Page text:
• Prevent frozen pipes - when the weather is very cold outside, open cabinet doors to let warm air circulate around water pipes. Let the cold water drip from the faucet served by exposed pipes. Running water through the pipe - even at a trickle - helps prevent pipes from freezing.
  • Keep the thermostat set to a consistent temperature.
  • Never use a stove or oven to heat your home. Keep a glass or metal fire screen around the fireplace and never leave a fireplace fire unattended. If using a space heater, follow the manufacturer’s instructions on how to safely use the heater. Place it on a level, hard, nonflammable surface. Turn the space heater off when you leave the room or go to sleep. Keep children and pets away from your space heater and do not use it to dry wet clothing.
  • Use a sturdy fire screen around fireplaces when in use. Burn only wood - never burn paper or pine boughs.
  • Use generators correctly –never operate a generator inside your home, including the basement or garage. Do not hook up a generator directly to your home's wiring. The safest thing to do is to connect the equipment you want to power directly to the outlets on the generator.
  • Check smoke alarms once a month by pressing the test button and replacing batteries as necessary.
  • Don’t overload your electrical outlets.
  • Before tackling strenuous tasks in cold temperatures, consider your physical condition, the weather factors and the nature of the task.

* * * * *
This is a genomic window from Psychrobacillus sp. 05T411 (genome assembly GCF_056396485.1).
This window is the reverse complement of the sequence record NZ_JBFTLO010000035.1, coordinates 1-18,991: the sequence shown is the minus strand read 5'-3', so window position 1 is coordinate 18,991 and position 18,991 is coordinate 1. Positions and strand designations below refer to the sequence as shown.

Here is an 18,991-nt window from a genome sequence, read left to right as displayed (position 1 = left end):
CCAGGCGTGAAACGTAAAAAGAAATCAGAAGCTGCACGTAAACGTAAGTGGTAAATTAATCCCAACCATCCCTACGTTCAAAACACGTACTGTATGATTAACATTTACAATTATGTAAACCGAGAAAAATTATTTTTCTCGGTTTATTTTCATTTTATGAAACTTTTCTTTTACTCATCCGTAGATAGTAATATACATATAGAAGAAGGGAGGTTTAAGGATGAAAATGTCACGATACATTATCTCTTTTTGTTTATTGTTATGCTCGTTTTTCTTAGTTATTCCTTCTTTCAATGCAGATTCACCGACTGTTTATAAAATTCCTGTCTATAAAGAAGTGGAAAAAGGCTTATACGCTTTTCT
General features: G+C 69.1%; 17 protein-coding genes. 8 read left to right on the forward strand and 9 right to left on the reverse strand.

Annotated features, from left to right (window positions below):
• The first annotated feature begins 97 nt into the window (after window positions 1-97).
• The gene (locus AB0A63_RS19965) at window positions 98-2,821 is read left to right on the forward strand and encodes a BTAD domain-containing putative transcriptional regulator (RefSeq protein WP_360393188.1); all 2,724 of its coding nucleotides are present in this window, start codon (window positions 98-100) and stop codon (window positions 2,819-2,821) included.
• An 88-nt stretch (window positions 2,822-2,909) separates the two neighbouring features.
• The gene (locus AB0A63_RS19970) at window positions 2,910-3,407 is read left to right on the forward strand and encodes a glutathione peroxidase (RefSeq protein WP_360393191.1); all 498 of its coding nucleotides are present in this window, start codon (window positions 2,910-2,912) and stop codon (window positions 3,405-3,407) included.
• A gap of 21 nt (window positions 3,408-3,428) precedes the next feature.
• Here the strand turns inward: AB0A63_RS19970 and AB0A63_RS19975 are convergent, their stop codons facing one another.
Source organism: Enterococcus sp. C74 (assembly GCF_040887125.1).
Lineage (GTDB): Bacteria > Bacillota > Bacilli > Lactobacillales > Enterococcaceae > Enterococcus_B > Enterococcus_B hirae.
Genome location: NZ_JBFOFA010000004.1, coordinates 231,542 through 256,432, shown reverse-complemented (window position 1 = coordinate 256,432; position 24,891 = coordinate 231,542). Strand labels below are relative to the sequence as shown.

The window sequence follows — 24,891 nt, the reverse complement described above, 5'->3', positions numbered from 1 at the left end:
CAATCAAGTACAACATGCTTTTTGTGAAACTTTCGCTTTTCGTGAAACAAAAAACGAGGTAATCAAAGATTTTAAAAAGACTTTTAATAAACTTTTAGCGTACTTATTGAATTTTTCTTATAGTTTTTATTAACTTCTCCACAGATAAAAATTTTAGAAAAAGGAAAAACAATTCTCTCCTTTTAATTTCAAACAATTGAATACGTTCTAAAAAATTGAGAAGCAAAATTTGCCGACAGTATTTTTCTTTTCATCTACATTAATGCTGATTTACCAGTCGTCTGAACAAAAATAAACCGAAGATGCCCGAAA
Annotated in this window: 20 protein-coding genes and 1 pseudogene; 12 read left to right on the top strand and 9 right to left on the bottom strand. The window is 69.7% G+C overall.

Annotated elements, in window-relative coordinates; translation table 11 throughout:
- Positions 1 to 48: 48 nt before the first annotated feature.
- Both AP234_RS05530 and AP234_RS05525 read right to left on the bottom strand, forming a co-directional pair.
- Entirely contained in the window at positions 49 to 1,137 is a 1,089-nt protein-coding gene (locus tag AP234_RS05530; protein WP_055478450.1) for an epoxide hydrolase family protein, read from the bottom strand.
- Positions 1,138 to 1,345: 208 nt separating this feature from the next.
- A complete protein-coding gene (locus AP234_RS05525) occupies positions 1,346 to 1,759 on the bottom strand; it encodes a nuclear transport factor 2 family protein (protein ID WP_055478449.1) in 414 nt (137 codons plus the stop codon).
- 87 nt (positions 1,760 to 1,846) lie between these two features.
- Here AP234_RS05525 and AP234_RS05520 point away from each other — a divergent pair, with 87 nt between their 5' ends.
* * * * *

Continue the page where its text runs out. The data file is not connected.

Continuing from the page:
• Protect yourself from frostbite and hypothermia by wearing warm, loose-fitting, lightweight clothing in several layers. Stay indoors, if possible.
  • Help people who require special assistance such as elderly people living alone, people with disabilities and children.
  • PLEASE GIVE BLOOD The storm has forced the cancellation of more than 60 blood drives in 12 states and the District of Columbia for a total of more than 2,200 uncollected blood and platelet donations. The Red Cross encourages those who live in areas unaffected by the storm to schedule a time to give blood or platelets. To schedule an appointment to give blood, people can call 1-800-REDCROSS or visit www.redcrossblood.org

    To give blood, someone must be at least 17 years of age, meet weight and height requirements and be in general good health. Donors should bring their Red Cross blood donor card or other form of positive ID with them. Some states allow 16-year-olds with parental consent.

    More information on what steps you can take to stay safe during storms and other emergencies is available on this website.

    About the American Red Cross:
    The American Red Cross shelters, feeds and provides emotional support to victims of disasters; supplies about 40 percent of the nation's blood; teaches skills that save lives; provides international humanitarian aid; and supports military members and their families. The Red Cross is a not-for-profit organization that depends on volunteers and the generosity of the American public to perform its mission. For more information, please visit redcross.org or cruzrojaamericana.org, or visit us on Twitter at @RedCross.